In the later rounds, take great care with whom and how you nominate. At all points, you should be prepared to absorb your opening bid into your roster. Never, ever make a bid you're unwilling to accept as a sale. The deeper you get into the auction, and the smaller your competition's budgets get, the more you should be steering your nominations only to the players you actually want to roster.
In the endgame -- the final bids of the auction, when leaguewide budgets often afford most teams only the minimum bid -- it's a wise idea to always know where your competition stands, both in terms of remaining budget and available roster spots. This is why I always bring a computer with me to the auction, to track this. That way, if you're in need of a second catcher late in the auction, are willing to pay $3 to secure the still-available Austin Romine's services, see that only four other teams have an available opening for a catcher and that all of them have only minimum $1 bids (LABR's minimum), you know you can immediately nominate Romine for $1 because no one else can possibly outbid you -- guaranteeing yourself a $2 profit.
Conversely, if you're down to minimum $1 bids, see two teams with available openings for catchers but that one can bid $2 to $4 yet is also in desperate need of saves -- even speculative save-getters -- it might be wiser to nominate a prospective closer to try to drain that team's budget to the minimum-bid threshold rather than nominate Romine for $1. It's possible that one of those opponents might subsequently nominate Romine for $1 and block you out -- that's part of the risk you take -- but if you still see 2-3 catchers you'd accept with a $1 bid, it might be worth that chance.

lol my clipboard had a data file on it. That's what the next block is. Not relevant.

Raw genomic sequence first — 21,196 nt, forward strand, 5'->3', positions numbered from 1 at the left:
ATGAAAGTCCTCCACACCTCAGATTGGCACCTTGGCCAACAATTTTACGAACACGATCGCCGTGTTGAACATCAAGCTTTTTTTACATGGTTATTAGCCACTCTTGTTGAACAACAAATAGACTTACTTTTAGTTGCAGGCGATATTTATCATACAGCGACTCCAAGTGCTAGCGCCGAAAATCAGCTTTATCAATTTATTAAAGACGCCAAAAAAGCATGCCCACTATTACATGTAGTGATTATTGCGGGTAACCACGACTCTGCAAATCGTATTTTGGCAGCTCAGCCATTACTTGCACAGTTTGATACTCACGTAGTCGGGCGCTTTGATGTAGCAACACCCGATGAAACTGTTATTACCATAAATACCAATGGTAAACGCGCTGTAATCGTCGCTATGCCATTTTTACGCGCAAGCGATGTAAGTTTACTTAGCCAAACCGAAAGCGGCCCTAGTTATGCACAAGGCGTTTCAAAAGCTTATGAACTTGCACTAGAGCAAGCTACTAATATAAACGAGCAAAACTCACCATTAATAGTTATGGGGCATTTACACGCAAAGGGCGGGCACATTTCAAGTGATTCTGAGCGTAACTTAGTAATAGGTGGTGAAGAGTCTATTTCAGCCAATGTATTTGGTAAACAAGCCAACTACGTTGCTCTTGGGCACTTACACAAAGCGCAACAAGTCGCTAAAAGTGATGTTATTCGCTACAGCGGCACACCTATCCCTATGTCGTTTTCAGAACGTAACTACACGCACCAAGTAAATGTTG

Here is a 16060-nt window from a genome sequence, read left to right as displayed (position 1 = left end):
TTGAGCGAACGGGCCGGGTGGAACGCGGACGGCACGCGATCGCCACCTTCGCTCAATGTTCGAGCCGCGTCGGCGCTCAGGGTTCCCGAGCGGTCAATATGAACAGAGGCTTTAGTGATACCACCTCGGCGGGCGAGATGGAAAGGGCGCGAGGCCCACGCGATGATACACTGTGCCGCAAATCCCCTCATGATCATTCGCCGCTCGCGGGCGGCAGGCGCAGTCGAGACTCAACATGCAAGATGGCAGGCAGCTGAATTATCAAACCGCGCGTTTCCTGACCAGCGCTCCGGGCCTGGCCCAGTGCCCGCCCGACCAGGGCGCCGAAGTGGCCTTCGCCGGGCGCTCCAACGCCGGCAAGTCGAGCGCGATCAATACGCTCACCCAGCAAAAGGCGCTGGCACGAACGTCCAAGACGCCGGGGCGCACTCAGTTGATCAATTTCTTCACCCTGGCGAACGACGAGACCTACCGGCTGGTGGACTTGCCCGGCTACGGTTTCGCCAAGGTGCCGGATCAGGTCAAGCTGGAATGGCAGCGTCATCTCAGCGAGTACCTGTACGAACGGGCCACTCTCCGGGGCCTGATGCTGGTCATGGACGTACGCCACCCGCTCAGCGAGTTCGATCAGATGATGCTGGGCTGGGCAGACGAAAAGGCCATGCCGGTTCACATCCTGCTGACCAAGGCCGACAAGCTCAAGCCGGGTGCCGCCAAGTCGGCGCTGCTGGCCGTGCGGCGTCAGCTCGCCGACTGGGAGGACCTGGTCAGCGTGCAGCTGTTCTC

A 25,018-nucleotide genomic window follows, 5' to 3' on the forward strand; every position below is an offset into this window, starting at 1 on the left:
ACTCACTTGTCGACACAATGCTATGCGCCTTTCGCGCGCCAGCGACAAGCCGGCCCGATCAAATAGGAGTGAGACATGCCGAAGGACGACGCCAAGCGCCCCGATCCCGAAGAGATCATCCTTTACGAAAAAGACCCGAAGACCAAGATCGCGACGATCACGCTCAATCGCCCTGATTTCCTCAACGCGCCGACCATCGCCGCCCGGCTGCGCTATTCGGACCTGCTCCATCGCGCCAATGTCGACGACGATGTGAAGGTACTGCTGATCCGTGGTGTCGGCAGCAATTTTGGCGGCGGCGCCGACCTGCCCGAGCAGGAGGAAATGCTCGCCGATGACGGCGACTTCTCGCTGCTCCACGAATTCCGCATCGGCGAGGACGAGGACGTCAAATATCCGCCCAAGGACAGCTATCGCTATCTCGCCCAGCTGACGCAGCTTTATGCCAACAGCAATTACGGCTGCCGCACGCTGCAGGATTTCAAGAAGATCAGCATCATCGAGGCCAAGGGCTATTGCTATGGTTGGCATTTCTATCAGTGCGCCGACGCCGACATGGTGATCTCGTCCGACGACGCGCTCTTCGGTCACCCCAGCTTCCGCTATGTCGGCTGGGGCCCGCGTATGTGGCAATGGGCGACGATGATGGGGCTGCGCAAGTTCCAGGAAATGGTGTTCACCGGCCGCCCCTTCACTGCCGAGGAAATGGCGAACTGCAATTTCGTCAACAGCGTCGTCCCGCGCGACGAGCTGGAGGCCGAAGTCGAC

How you handle bids themselves matters, too
Remember this in an auction: Be unpredictable.
The best way to secure the maximum number of bargain purchases is to never let your competition know what you're thinking. This is akin to a game of poker; tells are a bad thing. If you're a habitual snacker who loves to chomp on that Doritos chip every time you make a bid you'd love to have win the player, stop it!
Vary your bids wherever possible. Bid incrementally in minimum-priced numbers at one stage, but jump bids by $5, or perhaps even more, for others. Bid quickly for one player, but wait until the auctioneer's "going twice" in the "going once, going twice ... sold!" call for another. Avoid bidding entirely for one player, then feverishly bid 6-7 times for the next, even if you have an equal opinion about each. And if you're that aforementioned Doritos fan, make a bid for a player you clearly don't want, then do your chomping, just to throw your competition off your scent.